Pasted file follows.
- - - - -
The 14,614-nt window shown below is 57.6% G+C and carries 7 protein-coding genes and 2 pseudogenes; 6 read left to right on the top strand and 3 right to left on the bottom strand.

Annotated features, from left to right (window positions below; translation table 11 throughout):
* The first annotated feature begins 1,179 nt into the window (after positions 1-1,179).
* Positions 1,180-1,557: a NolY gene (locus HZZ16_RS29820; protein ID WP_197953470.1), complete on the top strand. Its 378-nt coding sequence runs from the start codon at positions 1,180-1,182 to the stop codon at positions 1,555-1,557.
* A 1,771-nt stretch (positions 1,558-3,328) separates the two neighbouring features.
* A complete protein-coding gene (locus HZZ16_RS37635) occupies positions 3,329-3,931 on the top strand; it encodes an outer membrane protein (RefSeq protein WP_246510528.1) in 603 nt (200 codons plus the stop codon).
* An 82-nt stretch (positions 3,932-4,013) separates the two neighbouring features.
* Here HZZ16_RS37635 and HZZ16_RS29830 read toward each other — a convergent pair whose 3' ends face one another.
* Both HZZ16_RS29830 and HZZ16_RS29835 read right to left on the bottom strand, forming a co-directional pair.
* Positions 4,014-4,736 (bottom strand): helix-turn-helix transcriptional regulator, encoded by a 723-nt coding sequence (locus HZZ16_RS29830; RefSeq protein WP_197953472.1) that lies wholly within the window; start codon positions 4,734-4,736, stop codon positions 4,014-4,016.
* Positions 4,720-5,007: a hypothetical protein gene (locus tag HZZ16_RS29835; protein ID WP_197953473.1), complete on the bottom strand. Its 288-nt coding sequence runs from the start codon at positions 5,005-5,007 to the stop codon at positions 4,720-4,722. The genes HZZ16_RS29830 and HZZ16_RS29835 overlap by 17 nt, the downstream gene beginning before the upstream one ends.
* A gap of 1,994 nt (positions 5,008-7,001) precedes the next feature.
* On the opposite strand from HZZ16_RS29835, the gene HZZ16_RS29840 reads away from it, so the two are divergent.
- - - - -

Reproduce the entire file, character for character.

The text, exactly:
The 14,614-nt window shown below is 57.6% G+C and carries 7 protein-coding genes and 2 pseudogenes; 6 read left to right on the top strand and 3 right to left on the bottom strand.

Annotated features, from left to right (window positions below; translation table 11 throughout):
* The first annotated feature begins 1,179 nt into the window (after positions 1-1,179).
* Positions 1,180-1,557: a NolY gene (locus HZZ16_RS29820; protein ID WP_197953470.1), complete on the top strand. Its 378-nt coding sequence runs from the start codon at positions 1,180-1,182 to the stop codon at positions 1,555-1,557.
* A 1,771-nt stretch (positions 1,558-3,328) separates the two neighbouring features.
* A complete protein-coding gene (locus HZZ16_RS37635) occupies positions 3,329-3,931 on the top strand; it encodes an outer membrane protein (RefSeq protein WP_246510528.1) in 603 nt (200 codons plus the stop codon).
* An 82-nt stretch (positions 3,932-4,013) separates the two neighbouring features.
* Here HZZ16_RS37635 and HZZ16_RS29830 read toward each other — a convergent pair whose 3' ends face one another.
* Both HZZ16_RS29830 and HZZ16_RS29835 read right to left on the bottom strand, forming a co-directional pair.
* Positions 4,014-4,736 (bottom strand): helix-turn-helix transcriptional regulator, encoded by a 723-nt coding sequence (locus HZZ16_RS29830; RefSeq protein WP_197953472.1) that lies wholly within the window; start codon positions 4,734-4,736, stop codon positions 4,014-4,016.
* Positions 4,720-5,007: a hypothetical protein gene (locus tag HZZ16_RS29835; protein ID WP_197953473.1), complete on the bottom strand. Its 288-nt coding sequence runs from the start codon at positions 5,005-5,007 to the stop codon at positions 4,720-4,722. The genes HZZ16_RS29830 and HZZ16_RS29835 overlap by 17 nt, the downstream gene beginning before the upstream one ends.
* A gap of 1,994 nt (positions 5,008-7,001) precedes the next feature.
* On the opposite strand from HZZ16_RS29835, the gene HZZ16_RS29840 reads away from it, so the two are divergent.